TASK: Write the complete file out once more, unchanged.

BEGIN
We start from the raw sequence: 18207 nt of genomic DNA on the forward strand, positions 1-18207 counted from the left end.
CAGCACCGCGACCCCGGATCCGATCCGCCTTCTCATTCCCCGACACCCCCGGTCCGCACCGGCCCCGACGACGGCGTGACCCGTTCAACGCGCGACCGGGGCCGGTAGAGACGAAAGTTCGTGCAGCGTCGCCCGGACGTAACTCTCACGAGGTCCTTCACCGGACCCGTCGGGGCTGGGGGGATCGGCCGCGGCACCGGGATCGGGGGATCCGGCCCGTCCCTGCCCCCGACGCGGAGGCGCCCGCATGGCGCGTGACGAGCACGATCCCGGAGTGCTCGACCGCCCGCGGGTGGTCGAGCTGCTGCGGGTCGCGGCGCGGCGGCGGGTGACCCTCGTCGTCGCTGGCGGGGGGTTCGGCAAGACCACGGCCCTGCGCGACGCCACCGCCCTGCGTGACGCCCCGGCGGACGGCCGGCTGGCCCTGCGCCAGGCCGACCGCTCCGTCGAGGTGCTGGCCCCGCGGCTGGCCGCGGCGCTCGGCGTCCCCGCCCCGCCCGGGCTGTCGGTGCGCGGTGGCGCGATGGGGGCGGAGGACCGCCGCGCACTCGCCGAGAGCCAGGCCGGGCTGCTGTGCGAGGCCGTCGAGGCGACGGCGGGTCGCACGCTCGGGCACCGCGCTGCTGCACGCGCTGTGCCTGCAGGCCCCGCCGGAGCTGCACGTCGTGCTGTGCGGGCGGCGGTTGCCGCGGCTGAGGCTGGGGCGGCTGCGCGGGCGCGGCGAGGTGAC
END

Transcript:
We start from the raw sequence: 18207 nt of genomic DNA on the forward strand, positions 1-18207 counted from the left end.
CAGCACCGCGACCCCGGATCCGATCCGCCTTCTCATTCCCCGACACCCCCGGTCCGCACCGGCCCCGACGACGGCGTGACCCGTTCAACGCGCGACCGGGGCCGGTAGAGACGAAAGTTCGTGCAGCGTCGCCCGGACGTAACTCTCACGAGGTCCTTCACCGGACCCGTCGGGGCTGGGGGGATCGGCCGCGGCACCGGGATCGGGGGATCCGGCCCGTCCCTGCCCCCGACGCGGAGGCGCCCGCATGGCGCGTGACGAGCACGATCCCGGAGTGCTCGACCGCCCGCGGGTGGTCGAGCTGCTGCGGGTCGCGGCGCGGCGGCGGGTGACCCTCGTCGTCGCTGGCGGGGGGTTCGGCAAGACCACGGCCCTGCGCGACGCCACCGCCCTGCGTGACGCCCCGGCGGACGGCCGGCTGGCCCTGCGCCAGGCCGACCGCTCCGTCGAGGTGCTGGCCCCGCGGCTGGCCGCGGCGCTCGGCGTCCCCGCCCCGCCCGGGCTGTCGGTGCGCGGTGGCGCGATGGGGGCGGAGGACCGCCGCGCACTCGCCGAGAGCCAGGCCGGGCTGCTGTGCGAGGCCGTCGAGGCGACGGCGGGTCGCACGCTCGGGCACCGCGCTGCTGCACGCGCTGTGCCTGCAGGCCCCGCCGGAGCTGCACGTCGTGCTGTGCGGGCGGCGGTTGCCGCGGCTGAGGCTGGGGCGGCTGCGCGGGCGCGGCGAGGTGAC